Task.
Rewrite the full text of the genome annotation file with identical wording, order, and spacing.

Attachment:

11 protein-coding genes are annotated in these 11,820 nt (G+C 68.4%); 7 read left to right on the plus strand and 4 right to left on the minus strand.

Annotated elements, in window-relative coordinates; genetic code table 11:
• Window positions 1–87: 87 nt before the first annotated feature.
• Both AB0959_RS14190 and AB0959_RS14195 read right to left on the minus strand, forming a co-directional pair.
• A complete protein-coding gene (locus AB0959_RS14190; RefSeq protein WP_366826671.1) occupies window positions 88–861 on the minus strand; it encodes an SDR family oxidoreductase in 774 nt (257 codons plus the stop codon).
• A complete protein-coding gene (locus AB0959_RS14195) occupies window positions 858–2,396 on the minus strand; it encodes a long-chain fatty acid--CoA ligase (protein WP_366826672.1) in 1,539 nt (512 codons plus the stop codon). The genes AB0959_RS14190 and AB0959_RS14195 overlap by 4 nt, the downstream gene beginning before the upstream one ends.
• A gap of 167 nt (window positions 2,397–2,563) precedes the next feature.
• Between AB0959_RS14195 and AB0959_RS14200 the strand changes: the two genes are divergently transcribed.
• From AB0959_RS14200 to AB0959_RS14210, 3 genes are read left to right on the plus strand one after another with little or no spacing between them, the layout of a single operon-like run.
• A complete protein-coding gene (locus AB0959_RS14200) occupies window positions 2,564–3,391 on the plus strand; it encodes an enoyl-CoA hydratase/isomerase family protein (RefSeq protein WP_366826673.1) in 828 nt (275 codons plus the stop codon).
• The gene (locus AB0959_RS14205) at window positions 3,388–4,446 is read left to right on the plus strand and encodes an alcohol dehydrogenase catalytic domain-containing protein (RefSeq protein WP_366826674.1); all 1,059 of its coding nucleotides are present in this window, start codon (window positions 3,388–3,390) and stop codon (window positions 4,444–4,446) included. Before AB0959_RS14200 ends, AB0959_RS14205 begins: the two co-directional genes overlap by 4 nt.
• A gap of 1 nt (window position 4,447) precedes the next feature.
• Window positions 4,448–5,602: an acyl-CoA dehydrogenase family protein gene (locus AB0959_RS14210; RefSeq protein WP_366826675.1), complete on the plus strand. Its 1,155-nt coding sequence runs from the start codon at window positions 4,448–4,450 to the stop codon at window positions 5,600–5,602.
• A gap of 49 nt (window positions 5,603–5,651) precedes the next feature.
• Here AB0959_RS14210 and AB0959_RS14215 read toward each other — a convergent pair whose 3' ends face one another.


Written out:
11 protein-coding genes are annotated in these 11,820 nt (G+C 68.4%); 7 read left to right on the plus strand and 4 right to left on the minus strand.

Annotated elements, in window-relative coordinates; genetic code table 11:
• Window positions 1–87: 87 nt before the first annotated feature.
• Both AB0959_RS14190 and AB0959_RS14195 read right to left on the minus strand, forming a co-directional pair.
• A complete protein-coding gene (locus AB0959_RS14190; RefSeq protein WP_366826671.1) occupies window positions 88–861 on the minus strand; it encodes an SDR family oxidoreductase in 774 nt (257 codons plus the stop codon).
• A complete protein-coding gene (locus AB0959_RS14195) occupies window positions 858–2,396 on the minus strand; it encodes a long-chain fatty acid--CoA ligase (protein WP_366826672.1) in 1,539 nt (512 codons plus the stop codon). The genes AB0959_RS14190 and AB0959_RS14195 overlap by 4 nt, the downstream gene beginning before the upstream one ends.
• A gap of 167 nt (window positions 2,397–2,563) precedes the next feature.
• Between AB0959_RS14195 and AB0959_RS14200 the strand changes: the two genes are divergently transcribed.
• From AB0959_RS14200 to AB0959_RS14210, 3 genes are read left to right on the plus strand one after another with little or no spacing between them, the layout of a single operon-like run.
• A complete protein-coding gene (locus AB0959_RS14200) occupies window positions 2,564–3,391 on the plus strand; it encodes an enoyl-CoA hydratase/isomerase family protein (RefSeq protein WP_366826673.1) in 828 nt (275 codons plus the stop codon).
• The gene (locus AB0959_RS14205) at window positions 3,388–4,446 is read left to right on the plus strand and encodes an alcohol dehydrogenase catalytic domain-containing protein (RefSeq protein WP_366826674.1); all 1,059 of its coding nucleotides are present in this window, start codon (window positions 3,388–3,390) and stop codon (window positions 4,444–4,446) included. Before AB0959_RS14200 ends, AB0959_RS14205 begins: the two co-directional genes overlap by 4 nt.
• A gap of 1 nt (window position 4,447) precedes the next feature.
• Window positions 4,448–5,602: an acyl-CoA dehydrogenase family protein gene (locus AB0959_RS14210; RefSeq protein WP_366826675.1), complete on the plus strand. Its 1,155-nt coding sequence runs from the start codon at window positions 4,448–4,450 to the stop codon at window positions 5,600–5,602.
• A gap of 49 nt (window positions 5,603–5,651) precedes the next feature.
• Here AB0959_RS14210 and AB0959_RS14215 read toward each other — a convergent pair whose 3' ends face one another.